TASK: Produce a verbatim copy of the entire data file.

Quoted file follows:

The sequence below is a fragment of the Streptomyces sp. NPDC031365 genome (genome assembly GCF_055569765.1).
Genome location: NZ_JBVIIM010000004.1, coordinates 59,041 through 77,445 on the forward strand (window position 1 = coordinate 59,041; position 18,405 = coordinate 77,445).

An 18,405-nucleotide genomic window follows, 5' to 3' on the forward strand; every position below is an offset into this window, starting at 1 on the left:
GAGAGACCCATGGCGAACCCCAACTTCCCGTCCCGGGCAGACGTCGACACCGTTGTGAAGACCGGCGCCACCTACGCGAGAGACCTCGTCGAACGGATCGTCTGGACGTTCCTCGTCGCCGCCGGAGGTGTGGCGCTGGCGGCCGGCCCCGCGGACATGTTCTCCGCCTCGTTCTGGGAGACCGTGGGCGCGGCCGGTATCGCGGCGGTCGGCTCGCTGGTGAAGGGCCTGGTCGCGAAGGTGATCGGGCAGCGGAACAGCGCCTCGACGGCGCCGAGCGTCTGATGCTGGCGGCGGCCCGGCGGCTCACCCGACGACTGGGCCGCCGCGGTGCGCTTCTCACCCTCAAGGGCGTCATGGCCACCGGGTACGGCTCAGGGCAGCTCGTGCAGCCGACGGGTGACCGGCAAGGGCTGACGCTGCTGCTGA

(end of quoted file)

The sequence below is a fragment of the Streptomyces sp. NPDC031365 genome (genome assembly GCF_055569765.1).
Genome location: NZ_JBVIIM010000004.1, coordinates 59,041 through 77,445 on the forward strand (window position 1 = coordinate 59,041; position 18,405 = coordinate 77,445).

An 18,405-nucleotide genomic window follows, 5' to 3' on the forward strand; every position below is an offset into this window, starting at 1 on the left:
GAGAGACCCATGGCGAACCCCAACTTCCCGTCCCGGGCAGACGTCGACACCGTTGTGAAGACCGGCGCCACCTACGCGAGAGACCTCGTCGAACGGATCGTCTGGACGTTCCTCGTCGCCGCCGGAGGTGTGGCGCTGGCGGCCGGCCCCGCGGACATGTTCTCCGCCTCGTTCTGGGAGACCGTGGGCGCGGCCGGTATCGCGGCGGTCGGCTCGCTGGTGAAGGGCCTGGTCGCGAAGGTGATCGGGCAGCGGAACAGCGCCTCGACGGCGCCGAGCGTCTGATGCTGGCGGCGGCCCGGCGGCTCACCCGACGACTGGGCCGCCGCGGTGCGCTTCTCACCCTCAAGGGCGTCATGGCCACCGGGTACGGCTCAGGGCAGCTCGTGCAGCCGACGGGTGACCGGCAAGGGCTGACGCTGCTGCTGA